Repentant Petraeus makes first public appearance since affair

Military | Whitney Williams

Repentant Petraeus makes first public appearance since affair

David Petraeus
Associated Press/Photo by Reed Saxon

David Petraeus, former head of the CIA, apologized again yesterday for the extramarital affair that led to his resignation, expressing sorrow that his actions “caused such pain for my family, friends, and supporters.”

The speech, his first in public since the incident, struck a somber, apologetic tone before the 600 attendees of the University of Southern California’s annual ROTC dinner. His wife and many uniformed and decorated veterans were among the crowd, which listened intently to the hero of the Iraq and Afghanistan wars.

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“I know I can never fully assuage the pain that I inflicted on those closest to me and a number of others,” Petraeus said.

In addition to the apology, Petraeus spoke of a need for better treatment of veterans and soldiers, and also noted the challenges of transitioning from military life: "There's often a view that because an individual was a great soldier, he or she will naturally do well in civilian world. In reality, the transition from military service to civilian pursuits is often quite challenging."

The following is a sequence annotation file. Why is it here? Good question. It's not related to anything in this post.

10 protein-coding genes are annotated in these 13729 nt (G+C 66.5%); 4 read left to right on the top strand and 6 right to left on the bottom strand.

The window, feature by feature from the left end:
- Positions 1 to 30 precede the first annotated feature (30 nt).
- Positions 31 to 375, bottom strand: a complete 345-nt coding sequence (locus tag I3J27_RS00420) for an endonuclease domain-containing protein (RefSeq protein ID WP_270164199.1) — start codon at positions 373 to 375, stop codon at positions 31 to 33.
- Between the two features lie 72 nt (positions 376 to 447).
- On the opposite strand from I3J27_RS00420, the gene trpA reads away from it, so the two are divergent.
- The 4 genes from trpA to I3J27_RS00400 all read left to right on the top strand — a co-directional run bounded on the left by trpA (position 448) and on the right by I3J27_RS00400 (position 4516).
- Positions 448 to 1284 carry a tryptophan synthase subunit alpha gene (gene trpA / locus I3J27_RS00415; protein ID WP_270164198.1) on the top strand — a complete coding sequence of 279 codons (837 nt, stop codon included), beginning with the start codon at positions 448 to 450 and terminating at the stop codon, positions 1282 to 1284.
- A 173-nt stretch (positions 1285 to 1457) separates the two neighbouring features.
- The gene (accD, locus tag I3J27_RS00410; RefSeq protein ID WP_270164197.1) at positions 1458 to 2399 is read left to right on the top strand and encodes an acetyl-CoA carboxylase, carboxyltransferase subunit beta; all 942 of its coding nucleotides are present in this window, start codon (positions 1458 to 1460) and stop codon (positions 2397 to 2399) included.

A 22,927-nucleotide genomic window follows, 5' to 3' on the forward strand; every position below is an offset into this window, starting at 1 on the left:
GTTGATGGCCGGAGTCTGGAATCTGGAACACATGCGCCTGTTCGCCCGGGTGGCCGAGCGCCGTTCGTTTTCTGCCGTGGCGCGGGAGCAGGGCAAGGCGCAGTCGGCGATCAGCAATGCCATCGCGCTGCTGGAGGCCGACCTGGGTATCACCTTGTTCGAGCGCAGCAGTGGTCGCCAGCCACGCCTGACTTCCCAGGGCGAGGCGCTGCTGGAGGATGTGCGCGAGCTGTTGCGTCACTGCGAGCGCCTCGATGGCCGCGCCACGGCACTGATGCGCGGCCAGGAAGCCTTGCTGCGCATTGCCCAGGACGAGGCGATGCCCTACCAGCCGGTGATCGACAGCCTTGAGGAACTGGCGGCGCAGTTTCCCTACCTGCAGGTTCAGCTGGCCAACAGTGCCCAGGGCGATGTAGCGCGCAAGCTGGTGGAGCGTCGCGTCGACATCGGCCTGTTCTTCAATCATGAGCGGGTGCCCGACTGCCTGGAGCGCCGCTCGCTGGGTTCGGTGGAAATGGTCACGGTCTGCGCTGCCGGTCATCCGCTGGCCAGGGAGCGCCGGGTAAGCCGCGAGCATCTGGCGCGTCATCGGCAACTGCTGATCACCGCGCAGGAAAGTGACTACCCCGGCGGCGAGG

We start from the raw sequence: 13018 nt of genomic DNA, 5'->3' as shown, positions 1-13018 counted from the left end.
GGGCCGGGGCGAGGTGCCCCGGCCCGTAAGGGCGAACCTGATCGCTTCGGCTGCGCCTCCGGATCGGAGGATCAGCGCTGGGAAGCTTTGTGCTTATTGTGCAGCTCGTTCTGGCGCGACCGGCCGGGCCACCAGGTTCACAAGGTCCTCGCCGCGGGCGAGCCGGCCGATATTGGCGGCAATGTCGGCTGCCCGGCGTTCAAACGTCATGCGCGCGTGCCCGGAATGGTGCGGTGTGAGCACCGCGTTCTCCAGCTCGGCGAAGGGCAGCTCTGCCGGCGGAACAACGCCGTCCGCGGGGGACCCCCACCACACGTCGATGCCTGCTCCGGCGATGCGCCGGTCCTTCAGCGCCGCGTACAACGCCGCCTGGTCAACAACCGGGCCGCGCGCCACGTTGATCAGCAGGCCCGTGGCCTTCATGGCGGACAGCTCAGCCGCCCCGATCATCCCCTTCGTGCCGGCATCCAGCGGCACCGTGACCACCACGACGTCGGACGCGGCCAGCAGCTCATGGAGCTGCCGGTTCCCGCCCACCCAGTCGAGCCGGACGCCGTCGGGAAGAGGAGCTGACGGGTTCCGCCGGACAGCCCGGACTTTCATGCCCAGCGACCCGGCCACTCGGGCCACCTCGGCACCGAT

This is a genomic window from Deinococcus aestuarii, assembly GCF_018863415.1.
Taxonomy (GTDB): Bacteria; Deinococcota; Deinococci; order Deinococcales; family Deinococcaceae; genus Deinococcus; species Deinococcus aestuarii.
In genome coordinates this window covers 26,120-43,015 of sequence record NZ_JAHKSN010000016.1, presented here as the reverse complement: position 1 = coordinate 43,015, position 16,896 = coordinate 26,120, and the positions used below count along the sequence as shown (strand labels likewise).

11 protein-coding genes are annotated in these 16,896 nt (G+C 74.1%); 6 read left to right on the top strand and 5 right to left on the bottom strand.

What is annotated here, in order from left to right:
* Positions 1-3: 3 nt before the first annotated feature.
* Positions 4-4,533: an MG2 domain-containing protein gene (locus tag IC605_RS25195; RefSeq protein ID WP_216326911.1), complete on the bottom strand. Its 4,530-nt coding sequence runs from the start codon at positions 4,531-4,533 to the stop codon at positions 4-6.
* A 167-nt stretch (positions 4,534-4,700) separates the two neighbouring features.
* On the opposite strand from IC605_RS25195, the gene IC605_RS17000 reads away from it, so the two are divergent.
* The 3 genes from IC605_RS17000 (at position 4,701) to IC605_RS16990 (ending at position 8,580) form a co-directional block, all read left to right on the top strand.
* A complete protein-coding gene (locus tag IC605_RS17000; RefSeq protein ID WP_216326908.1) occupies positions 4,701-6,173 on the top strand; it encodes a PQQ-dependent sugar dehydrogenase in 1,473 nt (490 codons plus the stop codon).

The crowd gave Petraeus a standing ovation before he officially began the evening’s program by cutting a cake with a sword, a military tradition and honor reserved for the highest ranking person in the room.

He started his speech by tackling his highly-publicized affair with biographer Paula Broadwell, discovered during an FBI investigation into emails she sent to another woman she saw as romantic competition.

"Needless to say, I join you keenly aware that I am regarded in a different light now than I was a year ago,” he said. “I am also keenly aware that the reason for my recent journey was my own doing. So please allow me to begin my remarks this evening by reiterating how deeply I regret—and apologize for—the circumstances that led to my resignation from the CIA …"

As soon as the affair became public, Petraeus admitted to his staff that he was guilty of "extremely poor judgment" and that "such behavior is unacceptable, both as a husband and as the leader of an organization such as ours."

Longtime crisis communications expert Howard Bragman believes Petraeus has handled the situation flawlessly so far, noting that unlike former President Bill Clinton, former U.S. Sen. John Edwards, and other public figures caught in adultery, Petraeus didn't attempt to lie his way out of it. Instead, he immediately took responsibility and moved on.

"I think the world is open to him now," said Bragman, vice chairman of the image-building company "I think he can do whatever he wants. Realistically, he can even run for public office, although I don't think he'd want to because he can make more money privately."

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